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The complex error function w(z) is defined as e^(-x^2) erfc(-ix). The problem with using w(z) as defined above is that the erfc tends to explode out for larger x (complemented by the exponential going to 0 so everything stays small), so that Mathematica reverts to arbitrary precision calculations that make life VERY slow. The function is used in implementing the voigt profile - a line shape commonly used in spectroscopy and other related areas. Right now I'm reverting to calculating the lineshape once and using an interpolation to speed things up, however this doesn't let me alter the parameters of the lineshape (or fit to them) easily.

scipy has a nice and fast implementation of w(z) as scipy.special.wofz, and I was wondering if there is an equivalent in Mathematica.

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Shouldn't it be the other way around in that the error function blows up and the exponential decays for x large (and real)? –  Heike Jul 24 '11 at 8:52
I tried playing with SetSystemOptions["CatchMachineUnderflow"->False], which, however, results in getting 0. +0. I for large arguments. Then I tried defining the function as Exp[Log[-z^2+Log@Erfc[-I*z]]], but this turns out to not be any faster than with automatic switching. So, it seems hard to speed this up, except as @Daniel Lichtblau suggests –  acl Jul 24 '11 at 23:46
@Heike you are right, a bit of a slip on my part. –  crasic Jul 25 '11 at 1:11

4 Answers 4

The complex error function can be written in terms of the Hermite "polynomial" H_{-1}(x):

In[1]:= FullSimplify[2 HermiteH[-1,I x] == Sqrt[Pi] Exp[-x^2] Erfc[I x]]
Out[1]= True

And the evaluation does not suffer as many underflows and overflows

In[68]:= 2 HermiteH[-1, I x] /. x -> 100000.
Out[68]= 6.12323*10^-22 - 0.00001 I

In[69]:= Sqrt[Pi] E^-x^2 Erfc[I x] /. x -> 100000.
During evaluation of In[69]:= General::unfl: Underflow occurred in computation. >>
During evaluation of In[69]:= General::ovfl: Overflow occurred in computation. >>
Out[69]= Indeterminate

That said, some quick tests show that the evaluation speed of the Hermite function to be slower than that of the product of the exponential and error function...

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A series expansion at infinity shows that the real and imaginary parts are of very different scales. I'd suggest computing them separately and not adding them. Below I use the first few terms of the series expansion to get the imaginary part.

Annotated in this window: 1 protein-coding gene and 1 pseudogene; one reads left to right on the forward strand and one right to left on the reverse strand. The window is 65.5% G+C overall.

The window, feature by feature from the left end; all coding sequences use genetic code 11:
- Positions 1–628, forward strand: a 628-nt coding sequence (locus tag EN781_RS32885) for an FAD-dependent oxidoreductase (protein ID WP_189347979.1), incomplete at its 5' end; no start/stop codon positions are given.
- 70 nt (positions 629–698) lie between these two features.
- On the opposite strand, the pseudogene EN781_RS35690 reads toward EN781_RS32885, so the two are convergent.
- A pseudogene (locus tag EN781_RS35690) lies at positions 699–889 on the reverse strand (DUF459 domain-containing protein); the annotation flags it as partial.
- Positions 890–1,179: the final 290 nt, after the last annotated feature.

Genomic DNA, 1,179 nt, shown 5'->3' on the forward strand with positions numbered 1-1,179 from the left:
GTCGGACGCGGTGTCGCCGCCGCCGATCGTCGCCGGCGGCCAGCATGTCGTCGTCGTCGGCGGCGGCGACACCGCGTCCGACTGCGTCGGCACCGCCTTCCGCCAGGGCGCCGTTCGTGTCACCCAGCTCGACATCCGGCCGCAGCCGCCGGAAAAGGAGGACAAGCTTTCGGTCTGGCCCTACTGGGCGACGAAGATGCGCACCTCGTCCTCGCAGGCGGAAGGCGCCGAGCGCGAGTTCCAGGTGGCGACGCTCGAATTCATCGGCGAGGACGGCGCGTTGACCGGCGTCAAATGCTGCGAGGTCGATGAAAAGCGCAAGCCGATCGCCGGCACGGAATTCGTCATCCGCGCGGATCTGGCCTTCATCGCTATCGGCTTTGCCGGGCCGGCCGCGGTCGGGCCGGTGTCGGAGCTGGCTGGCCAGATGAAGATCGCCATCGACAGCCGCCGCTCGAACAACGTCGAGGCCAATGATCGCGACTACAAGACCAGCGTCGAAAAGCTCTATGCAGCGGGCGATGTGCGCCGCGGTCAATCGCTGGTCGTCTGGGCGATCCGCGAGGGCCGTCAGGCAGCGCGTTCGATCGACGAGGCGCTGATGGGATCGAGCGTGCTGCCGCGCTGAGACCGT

w[x_?NumericQ] := {N[Exp[-SetPrecision[x, 25]^2], 20], 
  N[(3 /(4 Sqrt[\[Pi]] x^5) + 1/(2 Sqrt[\[Pi]] x^3) + 1/(
     Sqrt[\[Pi]] x))]}

In[187]:= w[11]

Out[187]= {2.8207700884601354011*10^-53, 0.05150453151309212}

In[188]:= w[1000]

Out[188]= {3.296831478088558579*10^-434295, 0.0005641898656429712}

Not sure how badly you want that very small real part. If you can drop it that will keep the numbers in a reasonable range. In some ranges (or if higher than machine precision is desired) you may want to use more terms from the expansion on that imaginary part.

Daniel Lichtblau Wolfram Research

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Because the real part is effectively zero far enough out (and the voigt profile is defined as the real part of w(z)) it would suffice for me to just set the whole thing to 0 far enough out (say before mathematica switches to arbitrary precision - but I'm not very well versed with the mechanism) since in the end I'm doing a numerical fit, and 10^-53 is well below the machine sigma for floating point. –  crasic Jul 25 '11 at 1:15

The real and imaginary parts of the complex error function on the real line can be explicitly and efficiently computed in Mathematica using Dawson integral:

In[9]:= Sqrt[Pi] Exp[-x^2] Erfc[I x] == 
  E^-x^2 Sqrt[\[Pi]] - 2 I DawsonF[x] // FullSimplify

Out[9]= True

This is about 4 times faster than using HermiteH[-1,z].

In[10]:= w1[x_] := E^-x^2 Sqrt[\[Pi]] - 2 I DawsonF[x]
w2[x_] := 2 HermiteH[-1, I x]

In[15]:= AbsoluteTiming[w1 /@ Range[-5.0, 5.0, 0.001];]

Out[15]= {2.3272327, Null}

In[16]:= AbsoluteTiming[w2 /@ Range[-5.0, 5.0, 0.001];]

Out[16]= {10.2400239, Null}
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I was running some old code (from 2007) the other day and the manual erf simplification/replacement rules were broken because of those DawsonF functions. They're new in version 7. Do you know where they arise and why they were added to Mma? –  Simon Jul 26 '11 at 12:54
@Simon if "where they arise" refers to applications, I have met them in doing path integral monte carlo (or generally working with imaginary time actions). I would imagine the main attraction is that there exist approximations for these functions for which the series converge very rapidly indeed (then again I only know this from numerical recipes, and have never used these functions in anger myself) –  acl Jul 26 '11 at 14:39
@Simon Given that Dawson was active in plasma research, I expect the integral to arise in plasma physics, although I have not seen the use myself. –  Sasha Jul 26 '11 at 19:05
@acl, Sasha: Thanks guys! –  Simon Jul 27 '11 at 0:38

Just wrap the C library libcerf.

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This is not really a Mathematica answer unless you show how to call that library from Mathematica (in a simpler way than the scipy one the OP mentions). Also, it would have been in order to at least disclose your affiliation. –  Szabolcs May 15 '13 at 23:30
Calling C from Mathematica is standard, reference.wolfram.com/mathematica/guide/CLanguageInterface.html. And yes, it's me who published libcerf, sorry and thanks for informing me about the disclosure rule. –  Joachim Wuttke May 16 '13 at 6:14

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